Some pupils at Verdun
After studying the work of Maurice Genevoix, final year secondary school pupils from the Camille Schneider vocational lycée in Molsheim visited Verdun and the Éparges site where the author of Ceux de 14 (The Men of 1014) fought.
Confrontation with the living memory of the site.
Can you tell us about the different stages in your project? How was the work organised?
The project began two years ago, in "seconde" year. It was our French and history-geography teacher, Mr Dargent, who proposed we do this as part of the commemoration of the centenary of the Great War. We liked the idea of the project, especially since we didn't know much about the First World War. We knew that at home in Alsace there had been very heavy fighting in the Vosges mountains and that after the war our region returned to being part of France.
In the first year, we did an exhibition entitled "Writings and writers of the Great War", a work for which we read several texts by soldier writers, testimonies of "poilus" soldiers but also novels about the war by more recent authors. We also visited Fort Mutzig, a very impressive defence structure built after the 1870 war by the Germans and located ten kilometres from our school. And this year we visited Éparges, Douaumont and the newly renovated Verdun Memorial sites.
How did you choose to work on writers and the Great War?
In the final year history syllabus, we had to study the theme "Europe, a land of conflicts" and in French we had to study "In the 20th century, man and his relationship to the world through literature and the other arts". The visit to Verdun and the study of the work of Maurice Genevoix, Ceux de 14 - Les Eparges, could therefore be part of the syllabuses. And this also fit into moral and civic education or the new civic journey that includes defence education.
During our research, we discovered that much had been written about this conflict and that many famous writers had taken part so this gave us the idea for an exhibition.
What dis you get out of this experience and has it changed your outlook on the war?
We realised how lucky we were to live in peacetime: our ancestors had to make such sacrifices and experienced so much suffering. Peace and understanding between peoples must be maintained at all cost. In our region, our grandparents or great-grandparents suffered enormously from the conflicts between France and Germany. Remembering all that is very important. We were surprised by how violent the fighting was.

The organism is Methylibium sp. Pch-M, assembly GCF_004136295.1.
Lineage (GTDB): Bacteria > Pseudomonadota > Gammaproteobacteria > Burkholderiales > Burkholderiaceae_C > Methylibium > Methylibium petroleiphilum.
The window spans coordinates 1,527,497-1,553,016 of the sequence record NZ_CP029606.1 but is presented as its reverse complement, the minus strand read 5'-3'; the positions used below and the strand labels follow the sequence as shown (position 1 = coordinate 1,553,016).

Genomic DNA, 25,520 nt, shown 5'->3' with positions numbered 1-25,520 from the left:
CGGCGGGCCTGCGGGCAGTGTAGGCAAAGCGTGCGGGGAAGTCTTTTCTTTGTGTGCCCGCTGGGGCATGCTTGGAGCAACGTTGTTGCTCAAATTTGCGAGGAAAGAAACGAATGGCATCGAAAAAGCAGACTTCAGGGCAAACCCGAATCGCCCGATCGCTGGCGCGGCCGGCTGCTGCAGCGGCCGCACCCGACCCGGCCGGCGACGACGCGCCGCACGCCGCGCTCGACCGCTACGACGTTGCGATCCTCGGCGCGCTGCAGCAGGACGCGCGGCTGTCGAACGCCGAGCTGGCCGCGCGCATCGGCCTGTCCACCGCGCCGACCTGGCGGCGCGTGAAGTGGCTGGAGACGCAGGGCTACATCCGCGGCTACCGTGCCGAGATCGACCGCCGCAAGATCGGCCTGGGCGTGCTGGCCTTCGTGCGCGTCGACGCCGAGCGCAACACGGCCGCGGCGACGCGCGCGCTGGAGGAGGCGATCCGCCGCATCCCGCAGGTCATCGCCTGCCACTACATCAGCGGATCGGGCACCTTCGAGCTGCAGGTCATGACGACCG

Discovering shell holes a century later and the land still totally ravaged, as along the paths on the Eparges site or near the Froideterre structure in Verdun or the destroyed village of Fleury, or the 16,000 tombs lined up in front of the Douaumont ossuary, was all very concrete and real. It is much more impressive than any film on the subject or on the war in general.
Among the texts you studied, which moved you most? Why?
The story by Maurice Genevoix or Wooden Crosses by Roland Dorgelès are very moving, but even more so are the letters from the soldiers. We see what their daily lives were like and especially the horror of war. For example in this letter from Jules Gillet to his wife on 19 May 1915, saying how the war is violent and inhuman: "It's terrible to see my comrades chopped up, I'm all covered with blood. Camille is beside me shooting non-stop as are the others who are left standing. When all of a sudden, my dear Louise, I got the greatest shock, my brother fell back into my arms. He just took a bullet to the head and you know they are not very forgiving... He died vomiting blood from his mouth, nose and ears [...] Mad with despair, not knowing what to do, I started to dig a hole behind the trench and I buried him there with my small cross... If ever I come back, I'll know where to find him but, alas, we are destined to end like this, my poor wife, and I will never see you again."
Bassoles s'en va-t'en guerre, under the direction of Nicole Buresi, Chèvre Feuille Etoilée, 2015
Douaumont cemetery and ossuary
Articles of the review
Verdun 1916-2016The Battle of Verdun is the epitome of the 1914-1918 war for the French in all its intensity and horror, but it also became "The" battle, a symbol of resistance and victory with Verdun then becoming the venue for Franco-German reconciliation. Antoine Prost and Gerd Krumeich compare their analyses he...Read more
Verdun, a site of Franco-German remembranceRead more
The Verdun Memorial
Created in 1967, the Verdun Memorial is a key historical and remembrance site set in the heart of the battlefield.
After a complete overhaul and extension, the Memorial reopened on 21 February, the anniversary of the first day of the battle of Verdun.Read more